When you’re deep in the middle of fertility treatment it can feel like a never ending juggle. Squeezing appointments into your lunch hour, racing for blood tests before breakfast, trying to guess what your cycle is going to do next month so you can manage some semblance of a plan, all while trying to keep your drugs cold until you can get them home and into the fridge.
And that’s before you take stock of the emotional upheaval, both the distraction during a cycle and your reaction to the outcome. If you are also unlucky enough to be dealing with a miscarriage or recurrent miscarriage, then dealing with your infertility can seem all consuming.
A key element in this juggle is how our workplaces cope with employees experiencing infertility and undergoing fertility treatment. To mark International Pregnancy and Infant Loss Remembrance Day on 15 October 2018, Genea participated in a panel discussion on this very important topic.
Genea Fertility Specialist Dr Devora Lieberman joined Pink Elephants Support Network Co-Founder Gabbi Armstrong, Fertility Life Coach Miranda Murray and Lander & Rogers Senior Associate Tamara Cook to talk about the issue of miscarriage and infertility and how best to handle it in the workplace.
Each year in Australia, more than 80,000 people go through a cycle of IVF. Not an insignificant number of people and therefore it’s highly likely that most workplaces will have an employee experiencing miscarriage or undergoing treatment at some point. Many of those people will have barely told their families let alone considered broaching what they consider a highly private matter with their employers. This adds a degree of difficulty for employers in working out how best to support employees they may not know need help.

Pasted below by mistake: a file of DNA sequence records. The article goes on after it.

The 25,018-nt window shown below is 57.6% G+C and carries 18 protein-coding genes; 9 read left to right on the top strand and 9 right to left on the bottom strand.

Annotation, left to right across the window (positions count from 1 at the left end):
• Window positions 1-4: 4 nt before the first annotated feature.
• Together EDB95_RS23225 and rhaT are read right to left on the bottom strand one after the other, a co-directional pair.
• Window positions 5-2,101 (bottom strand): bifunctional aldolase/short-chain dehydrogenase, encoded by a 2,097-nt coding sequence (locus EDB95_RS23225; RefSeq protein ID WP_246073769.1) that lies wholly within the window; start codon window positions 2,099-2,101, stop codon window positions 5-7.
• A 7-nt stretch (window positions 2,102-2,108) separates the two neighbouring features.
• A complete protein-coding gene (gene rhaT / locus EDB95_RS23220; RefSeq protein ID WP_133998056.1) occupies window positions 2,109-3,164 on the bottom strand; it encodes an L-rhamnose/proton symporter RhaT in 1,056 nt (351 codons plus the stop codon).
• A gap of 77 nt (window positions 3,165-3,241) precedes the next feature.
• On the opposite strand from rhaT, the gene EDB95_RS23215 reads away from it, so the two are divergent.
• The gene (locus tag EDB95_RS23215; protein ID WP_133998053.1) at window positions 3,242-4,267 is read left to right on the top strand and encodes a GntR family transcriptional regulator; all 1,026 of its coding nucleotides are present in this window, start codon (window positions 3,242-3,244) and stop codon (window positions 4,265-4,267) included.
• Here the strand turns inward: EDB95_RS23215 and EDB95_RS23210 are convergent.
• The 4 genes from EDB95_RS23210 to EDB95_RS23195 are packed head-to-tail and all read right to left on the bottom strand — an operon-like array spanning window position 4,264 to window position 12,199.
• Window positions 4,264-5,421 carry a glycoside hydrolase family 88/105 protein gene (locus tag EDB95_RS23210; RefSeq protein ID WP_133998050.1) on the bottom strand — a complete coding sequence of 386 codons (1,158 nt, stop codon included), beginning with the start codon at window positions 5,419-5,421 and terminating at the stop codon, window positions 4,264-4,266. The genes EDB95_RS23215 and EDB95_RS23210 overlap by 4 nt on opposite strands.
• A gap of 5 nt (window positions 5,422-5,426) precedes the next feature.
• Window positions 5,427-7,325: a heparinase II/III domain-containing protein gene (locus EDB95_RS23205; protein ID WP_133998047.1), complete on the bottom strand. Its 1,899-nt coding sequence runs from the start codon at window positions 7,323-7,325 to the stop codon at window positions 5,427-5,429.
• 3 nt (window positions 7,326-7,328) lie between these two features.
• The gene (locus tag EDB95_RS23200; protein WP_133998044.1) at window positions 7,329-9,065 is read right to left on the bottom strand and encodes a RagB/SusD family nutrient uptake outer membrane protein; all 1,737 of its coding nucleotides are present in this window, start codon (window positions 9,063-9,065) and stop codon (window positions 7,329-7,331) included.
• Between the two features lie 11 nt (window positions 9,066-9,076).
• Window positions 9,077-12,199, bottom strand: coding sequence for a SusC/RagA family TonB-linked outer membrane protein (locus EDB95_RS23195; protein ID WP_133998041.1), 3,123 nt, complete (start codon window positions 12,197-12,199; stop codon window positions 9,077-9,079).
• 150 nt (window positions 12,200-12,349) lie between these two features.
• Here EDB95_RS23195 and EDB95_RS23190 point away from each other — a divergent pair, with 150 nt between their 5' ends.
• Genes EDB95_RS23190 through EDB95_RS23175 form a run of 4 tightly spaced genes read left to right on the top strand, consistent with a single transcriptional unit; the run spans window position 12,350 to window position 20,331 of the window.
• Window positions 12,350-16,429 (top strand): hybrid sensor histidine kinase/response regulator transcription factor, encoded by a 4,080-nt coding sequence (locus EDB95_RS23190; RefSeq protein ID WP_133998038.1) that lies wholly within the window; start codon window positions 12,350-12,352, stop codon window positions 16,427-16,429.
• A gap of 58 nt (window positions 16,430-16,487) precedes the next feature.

The panel discussed practical solutions and ideas to help employees deal with the emotional stress. One suggestion which Genea’s fertility counsellors advocate is to welcome at least one colleague into your confidence. The panel explained that it helps to have someone at work who knows what’s going on with you and can help provide cover or a shoulder to cry on if needed. The Pink Elephants referred to this as your circle of support, thinking about who you can inform of the journey you are on so that you have a support person at work to confide in and lean on when you need to. If you or anyone you know is dealing with miscarriage, the Pink Elephants Support Network resources are available from www.pinkelephantssupport.com or you can join their supportive online communities @pinkelephantssupport on Facebook.
Other ideas that workplaces could adopt include a dedicated mini-fridge just for fertility medication, quiet and private meditation or time out rooms and onsite counsellors.
On an emotional level, the panel discussed the need for workplaces to focus on building teams that operated from a place of trust and human kindness so that support could come naturally. Efforts to broaden the discussion on infertility and break down stigmas surrounding miscarriage and infertility also needed to be redoubled.
The panel also discussed the legal issues faced by employees undergoing treatment, and how those issues can be dealt with to avoid additional stress.
Finally, the participants recognised that there were no easy answers and that while miscarriage and infertility were highly personal and individual experiences, we need to work together towards solutions.
All who were involved in the panel have committed to holding a similar discussion in Melbourne in the new year, so please get in touch if you are interested in attending.